Federal Court Delivers Another Blow To Abortion Providers Challenging Texas Heartbeat Bill
WASHINGTON, DC - NOVEMBER 01: Texas Attorney General Ken Paxton speaks outside the U.S. Supreme Court on November 01, 2021 in Washington, DC. On Monday, the Supreme Court heard arguments in a challenge to the controversial Texas abortion law which bans abortions after 6 weeks. (Photo by Drew Angerer/Getty Images)
Drew Angerer via Getty Images

A federal appeals court on Monday delivered a blow to abortion providers in their challenge to a Texas law that bans abortions after about six weeks into a pregnancy.

The Fifth Circuit Court of Appeals rejected in a 2-1 decision abortion providers’ request to remand the case back to a U.S. district judge who had previously stayed the law. Instead, the Fifth Circuit directed the case to the Texas Supreme Court, an outcome sought by state attorneys, according to Politico.

“The move by the 5th Circuit Court of Appeals effectively prolongs the litigation over the unusual anti-abortion statute, leaving in place a law that has led to a dramatic reduction in the number of abortions performed in the state since the measure took effect in September,” Politico reported. “The 2-1 court decision held that there was too much ambiguity around the meaning of the Texas law to allow federal courts to continue to act on the legal challenge without definitive guidance from Texas’s top court.”

The Texas law, known as a heartbeat bill, bans abortions after fetal cardiac activity is detected, which happens around six weeks.

The Fifth Circuit’s decision follows a ruling by the U.S. Supreme Court last month remanding the case back to the Fifth Circuit, which Texas Attorney General Ken Paxton had requested. The Supreme Court allowed the Texas law to remain in place while narrowing the grounds on which the abortion providers could challenge the law. The court ruled that the case could continue against state licensing officials who oversee health care workers.

Center for Reproductive Rights attorney Marc Hearron expressed doubt about the abortion providers’ case in January after the December 10 U.S. Supreme Court ruling that left the Texas law standing.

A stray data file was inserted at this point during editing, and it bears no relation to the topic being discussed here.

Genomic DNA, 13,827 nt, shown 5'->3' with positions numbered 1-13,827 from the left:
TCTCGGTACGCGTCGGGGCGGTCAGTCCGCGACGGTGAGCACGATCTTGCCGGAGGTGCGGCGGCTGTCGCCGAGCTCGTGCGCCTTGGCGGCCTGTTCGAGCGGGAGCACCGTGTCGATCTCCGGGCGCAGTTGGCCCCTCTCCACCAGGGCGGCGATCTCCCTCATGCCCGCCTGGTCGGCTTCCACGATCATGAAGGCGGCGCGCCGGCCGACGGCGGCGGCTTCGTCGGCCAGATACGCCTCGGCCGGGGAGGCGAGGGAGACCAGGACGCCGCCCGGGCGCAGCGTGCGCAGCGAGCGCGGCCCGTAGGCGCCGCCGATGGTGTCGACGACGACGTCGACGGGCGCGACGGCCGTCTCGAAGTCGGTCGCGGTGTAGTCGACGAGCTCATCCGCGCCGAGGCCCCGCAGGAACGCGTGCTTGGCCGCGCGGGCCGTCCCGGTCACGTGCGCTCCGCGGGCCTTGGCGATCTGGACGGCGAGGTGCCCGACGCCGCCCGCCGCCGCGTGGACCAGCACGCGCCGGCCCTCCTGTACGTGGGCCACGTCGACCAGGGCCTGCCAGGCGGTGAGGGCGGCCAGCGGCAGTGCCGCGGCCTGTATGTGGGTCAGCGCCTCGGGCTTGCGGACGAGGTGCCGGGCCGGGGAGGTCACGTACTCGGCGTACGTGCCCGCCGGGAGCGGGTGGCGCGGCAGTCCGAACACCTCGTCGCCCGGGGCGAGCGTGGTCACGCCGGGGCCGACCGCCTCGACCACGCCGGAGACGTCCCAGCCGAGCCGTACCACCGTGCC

“The Supreme Court gave the green light to this vigilante scheme and said if a state wants to pass a law that infringes on a constitutional right and delegate enforcement to the general public, federal courts can’t do anything to stop that. That’s the core of the case,” Hearron said, according to Politico.

“There’s a part of our case left against these licensing officials, and it’s an important part of the case, but people need to understand that even what’s left is being delayed and strung out while patients across Texas are denied their constitutional rights,” he added.

While the legal battles over the Texas law have continued, other GOP-run states have pursued passing their own versions. The Texas law contains a unique enforcement mechanism that has helped it evade a court-ordered stay thus far. The Texas law empowers private citizens to sue those who aid and abet in performing illegal abortions.

Bills with similar language to the Texas law have been introduced in Alabama, Florida, Missouri, and Ohio. Oklahoma state Sen. Sean Roberts (R) has pledged to introduce a version of the law in his state.

“The pro-life citizens of Oklahoma should have the ability to help hold these doctors accountable,” Roberts said in a statement, according to The Hill. “Individual citizens are an extremely important part of making sure that we are protecting the lives of the unborn. This legislation puts principle into action and I am going to fight extremely hard to get it passed during the upcoming session.”

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